New B.1.1.529 COVID Variant Called 'Most Significant to Date' by Top U.K. Health Official

The U.K. Health Security Agency on Thursday sent a clear warning about the newly identified coronavirus variant called B.1.1.529 that is spreading through South Africa.

"This is the most significant variant we have encountered to date and urgent research is underway to learn more about its transmissibility, severity and vaccine-susceptibility," UKHSA Chief Executive Dr. Jenny Harries said.

Health experts are concerned that B.1.1.529 might make vaccines less effective, which could strike a huge blow to efforts in slowing the ongoing COVID-19 pandemic.

Jenny Harries
Dr. Jenny Harries, chief executive of the U.K. Health Security Agency, said Thursday that the new COVID variant spreading through South Africa is the "most significant" variant health officials have encountered. In this photo, Harries speaks during a virtual news conference at 10 Downing Street at Downing Street on February 24 in London, England. Getty

Harries' comments came in a statement announcing the U.K. government is taking precautionary action against B.1.1.529 by implementing travel restrictions that start Friday on arrivals from South Africa, Botswana, Lesotho, Eswatini, Zimbabwe and Namibia.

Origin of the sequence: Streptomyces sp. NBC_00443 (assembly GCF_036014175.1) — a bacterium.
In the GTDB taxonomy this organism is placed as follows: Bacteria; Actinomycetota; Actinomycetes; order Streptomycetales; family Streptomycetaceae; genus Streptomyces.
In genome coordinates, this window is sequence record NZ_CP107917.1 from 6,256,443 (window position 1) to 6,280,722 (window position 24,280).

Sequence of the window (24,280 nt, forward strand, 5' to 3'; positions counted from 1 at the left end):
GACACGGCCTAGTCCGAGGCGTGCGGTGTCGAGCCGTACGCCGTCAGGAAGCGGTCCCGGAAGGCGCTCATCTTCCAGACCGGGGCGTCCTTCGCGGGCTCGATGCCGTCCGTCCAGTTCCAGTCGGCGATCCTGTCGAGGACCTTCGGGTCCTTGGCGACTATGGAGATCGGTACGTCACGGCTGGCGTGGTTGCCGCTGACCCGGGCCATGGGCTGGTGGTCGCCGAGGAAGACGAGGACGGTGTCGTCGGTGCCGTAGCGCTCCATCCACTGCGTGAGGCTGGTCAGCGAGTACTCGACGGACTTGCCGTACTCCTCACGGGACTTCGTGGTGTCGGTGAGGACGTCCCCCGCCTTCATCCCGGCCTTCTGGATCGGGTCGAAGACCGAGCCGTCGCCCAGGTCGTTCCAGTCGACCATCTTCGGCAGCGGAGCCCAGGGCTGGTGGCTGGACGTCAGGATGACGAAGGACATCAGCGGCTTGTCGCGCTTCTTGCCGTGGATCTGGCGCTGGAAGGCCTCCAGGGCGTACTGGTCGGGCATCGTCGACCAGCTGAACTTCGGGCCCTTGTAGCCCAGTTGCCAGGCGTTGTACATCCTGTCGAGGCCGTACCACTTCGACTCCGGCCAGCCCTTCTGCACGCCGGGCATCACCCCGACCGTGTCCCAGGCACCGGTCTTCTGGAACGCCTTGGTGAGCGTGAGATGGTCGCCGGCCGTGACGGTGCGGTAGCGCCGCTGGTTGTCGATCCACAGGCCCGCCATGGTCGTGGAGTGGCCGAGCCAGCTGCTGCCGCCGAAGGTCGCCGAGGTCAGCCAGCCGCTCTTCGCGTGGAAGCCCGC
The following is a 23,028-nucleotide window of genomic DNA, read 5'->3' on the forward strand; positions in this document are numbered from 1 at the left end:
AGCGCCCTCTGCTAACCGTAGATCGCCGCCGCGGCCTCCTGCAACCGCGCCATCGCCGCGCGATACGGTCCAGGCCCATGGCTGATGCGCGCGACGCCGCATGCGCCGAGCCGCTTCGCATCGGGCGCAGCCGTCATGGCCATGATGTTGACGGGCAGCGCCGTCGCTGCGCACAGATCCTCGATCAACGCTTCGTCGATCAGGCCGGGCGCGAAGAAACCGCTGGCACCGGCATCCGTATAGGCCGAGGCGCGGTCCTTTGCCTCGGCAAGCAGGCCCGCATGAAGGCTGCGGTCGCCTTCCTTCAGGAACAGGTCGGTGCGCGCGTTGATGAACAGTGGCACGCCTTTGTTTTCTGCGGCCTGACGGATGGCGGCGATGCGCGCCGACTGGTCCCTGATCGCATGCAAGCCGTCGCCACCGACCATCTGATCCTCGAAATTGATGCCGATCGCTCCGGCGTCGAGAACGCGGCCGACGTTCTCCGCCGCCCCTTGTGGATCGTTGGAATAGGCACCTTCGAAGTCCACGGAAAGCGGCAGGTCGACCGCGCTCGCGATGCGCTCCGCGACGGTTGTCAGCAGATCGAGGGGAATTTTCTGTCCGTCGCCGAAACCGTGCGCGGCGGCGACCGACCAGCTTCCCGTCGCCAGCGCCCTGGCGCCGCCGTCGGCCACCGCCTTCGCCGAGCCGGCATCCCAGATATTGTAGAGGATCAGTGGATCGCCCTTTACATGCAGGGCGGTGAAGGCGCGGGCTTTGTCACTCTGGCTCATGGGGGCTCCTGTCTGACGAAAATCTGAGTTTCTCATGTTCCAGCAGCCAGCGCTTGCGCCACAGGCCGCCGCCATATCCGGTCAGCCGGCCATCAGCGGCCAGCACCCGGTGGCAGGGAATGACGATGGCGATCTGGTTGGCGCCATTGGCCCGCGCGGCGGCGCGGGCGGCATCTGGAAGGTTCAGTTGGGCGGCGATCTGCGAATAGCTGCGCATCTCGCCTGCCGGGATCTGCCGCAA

Non-U.K. and non-Irish residents who have been in the listed countries in the previous 10 days will be refused entry into England beginning midday on Friday 26 November. U.K. and Irish residents who are arriving between midday Friday and 4 a.m. on Sunday from those countries will be required to self-isolate at home for 10 days and take polymerase chain reaction (PCR) tests.

Additionally, the U.K. announced a temporary ban on commercial and private planes traveling from the countries on the list from midday on Friday until 4 a.m. Sunday.

As of press time, no cases of B.1.1.529 have been identified in the U.K.

"We are taking precautionary action to protect public health and the progress of our vaccine rollout at a critical moment as we enter winter, and we are monitoring the situation closely," Sajid Javid, Secretary of State for Health and Social Care of the U.K., said.

Israel also announced travel restrictions from those coming from the region, and European Union Commission President Ursula von der Leyen wrote in a Friday message posted on Twitter that the bloc is considering taking similar action.

Reuters reported that Singapore, Japan and Croatia indicated they would also restrict travel from the region.

The B.1.1.529 variant was first identified earlier this week, and the nature of the mutation quickly caused alarm in the health community.

The U.K. Health Security Agency statement described the variant as having a large number of spike proteins that are "potentially biologically significant mutations which may change the behavior of the virus with regards to vaccines, treatments and transmissibility."

The World Health Organization (WHO) convened for an emergency meeting Friday to discuss what the variant may mean for vaccines and treatments.

"We don't know very much about this yet. What we do know is that this variant has a large number of mutations," Maria Van Kerkhove, WHO's technical lead on COVID-19, said during a livestream on Thursday. "And the concern is that when you have so many mutations, it can have an impact on how the virus behaves."

Harries noted in Thursday's statement, "This is a clear reminder to everyone that this pandemic is not over."